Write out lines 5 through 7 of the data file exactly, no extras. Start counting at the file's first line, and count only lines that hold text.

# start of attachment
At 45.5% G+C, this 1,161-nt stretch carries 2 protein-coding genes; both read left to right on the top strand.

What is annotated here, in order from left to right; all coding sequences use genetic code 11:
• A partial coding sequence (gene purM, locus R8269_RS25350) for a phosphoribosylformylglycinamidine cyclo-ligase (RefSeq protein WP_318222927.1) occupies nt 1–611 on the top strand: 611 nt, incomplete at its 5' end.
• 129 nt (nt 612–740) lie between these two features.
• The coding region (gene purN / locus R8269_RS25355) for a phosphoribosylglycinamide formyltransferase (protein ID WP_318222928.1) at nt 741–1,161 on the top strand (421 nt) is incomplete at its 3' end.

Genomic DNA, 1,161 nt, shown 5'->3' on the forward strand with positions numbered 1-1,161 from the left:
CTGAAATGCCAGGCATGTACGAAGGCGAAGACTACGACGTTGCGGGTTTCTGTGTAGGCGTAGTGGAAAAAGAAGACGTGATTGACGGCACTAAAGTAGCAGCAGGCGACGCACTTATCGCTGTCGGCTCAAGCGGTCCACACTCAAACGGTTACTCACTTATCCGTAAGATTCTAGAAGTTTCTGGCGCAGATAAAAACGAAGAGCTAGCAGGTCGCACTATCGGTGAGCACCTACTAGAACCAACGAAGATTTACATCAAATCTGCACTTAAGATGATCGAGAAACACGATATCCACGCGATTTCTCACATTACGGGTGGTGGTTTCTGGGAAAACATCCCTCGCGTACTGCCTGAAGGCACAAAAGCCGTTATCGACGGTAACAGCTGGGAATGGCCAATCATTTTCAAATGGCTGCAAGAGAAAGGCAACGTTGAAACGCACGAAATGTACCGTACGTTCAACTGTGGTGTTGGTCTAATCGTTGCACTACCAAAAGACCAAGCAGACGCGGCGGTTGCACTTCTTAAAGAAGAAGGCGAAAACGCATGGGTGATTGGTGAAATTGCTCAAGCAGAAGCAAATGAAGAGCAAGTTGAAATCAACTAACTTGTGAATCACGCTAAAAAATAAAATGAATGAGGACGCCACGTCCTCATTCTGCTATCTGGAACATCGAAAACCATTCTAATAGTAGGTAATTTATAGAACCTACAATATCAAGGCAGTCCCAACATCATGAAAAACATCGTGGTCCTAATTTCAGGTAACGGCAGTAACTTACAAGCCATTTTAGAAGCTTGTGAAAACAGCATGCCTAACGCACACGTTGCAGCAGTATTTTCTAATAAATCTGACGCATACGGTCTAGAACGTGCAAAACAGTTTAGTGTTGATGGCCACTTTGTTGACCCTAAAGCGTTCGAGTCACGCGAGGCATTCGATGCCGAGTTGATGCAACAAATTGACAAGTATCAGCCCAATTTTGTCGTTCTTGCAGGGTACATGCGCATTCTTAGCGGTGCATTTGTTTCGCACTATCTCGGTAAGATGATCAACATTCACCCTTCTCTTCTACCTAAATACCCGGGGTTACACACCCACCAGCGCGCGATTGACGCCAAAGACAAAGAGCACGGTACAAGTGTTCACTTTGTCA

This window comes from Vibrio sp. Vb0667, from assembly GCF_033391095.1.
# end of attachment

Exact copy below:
• The coding region (gene purN / locus R8269_RS25355) for a phosphoribosylglycinamide formyltransferase (protein ID WP_318222928.1) at nt 741–1,161 on the top strand (421 nt) is incomplete at its 3' end.

Genomic DNA, 1,161 nt, shown 5'->3' on the forward strand with positions numbered 1-1,161 from the left:
CTGAAATGCCAGGCATGTACGAAGGCGAAGACTACGACGTTGCGGGTTTCTGTGTAGGCGTAGTGGAAAAAGAAGACGTGATTGACGGCACTAAAGTAGCAGCAGGCGACGCACTTATCGCTGTCGGCTCAAGCGGTCCACACTCAAACGGTTACTCACTTATCCGTAAGATTCTAGAAGTTTCTGGCGCAGATAAAAACGAAGAGCTAGCAGGTCGCACTATCGGTGAGCACCTACTAGAACCAACGAAGATTTACATCAAATCTGCACTTAAGATGATCGAGAAACACGATATCCACGCGATTTCTCACATTACGGGTGGTGGTTTCTGGGAAAACATCCCTCGCGTACTGCCTGAAGGCACAAAAGCCGTTATCGACGGTAACAGCTGGGAATGGCCAATCATTTTCAAATGGCTGCAAGAGAAAGGCAACGTTGAAACGCACGAAATGTACCGTACGTTCAACTGTGGTGTTGGTCTAATCGTTGCACTACCAAAAGACCAAGCAGACGCGGCGGTTGCACTTCTTAAAGAAGAAGGCGAAAACGCATGGGTGATTGGTGAAATTGCTCAAGCAGAAGCAAATGAAGAGCAAGTTGAAATCAACTAACTTGTGAATCACGCTAAAAAATAAAATGAATGAGGACGCCACGTCCTCATTCTGCTATCTGGAACATCGAAAACCATTCTAATAGTAGGTAATTTATAGAACCTACAATATCAAGGCAGTCCCAACATCATGAAAAACATCGTGGTCCTAATTTCAGGTAACGGCAGTAACTTACAAGCCATTTTAGAAGCTTGTGAAAACAGCATGCCTAACGCACACGTTGCAGCAGTATTTTCTAATAAATCTGACGCATACGGTCTAGAACGTGCAAAACAGTTTAGTGTTGATGGCCACTTTGTTGACCCTAAAGCGTTCGAGTCACGCGAGGCATTCGATGCCGAGTTGATGCAACAAATTGACAAGTATCAGCCCAATTTTGTCGTTCTTGCAGGGTACATGCGCATTCTTAGCGGTGCATTTGTTTCGCACTATCTCGGTAAGATGATCAACATTCACCCTTCTCTTCTACCTAAATACCCGGGGTTACACACCCACCAGCGCGCGATTGACGCCAAAGACAAAGAGCACGGTACAAGTGTTCACTTTGTCA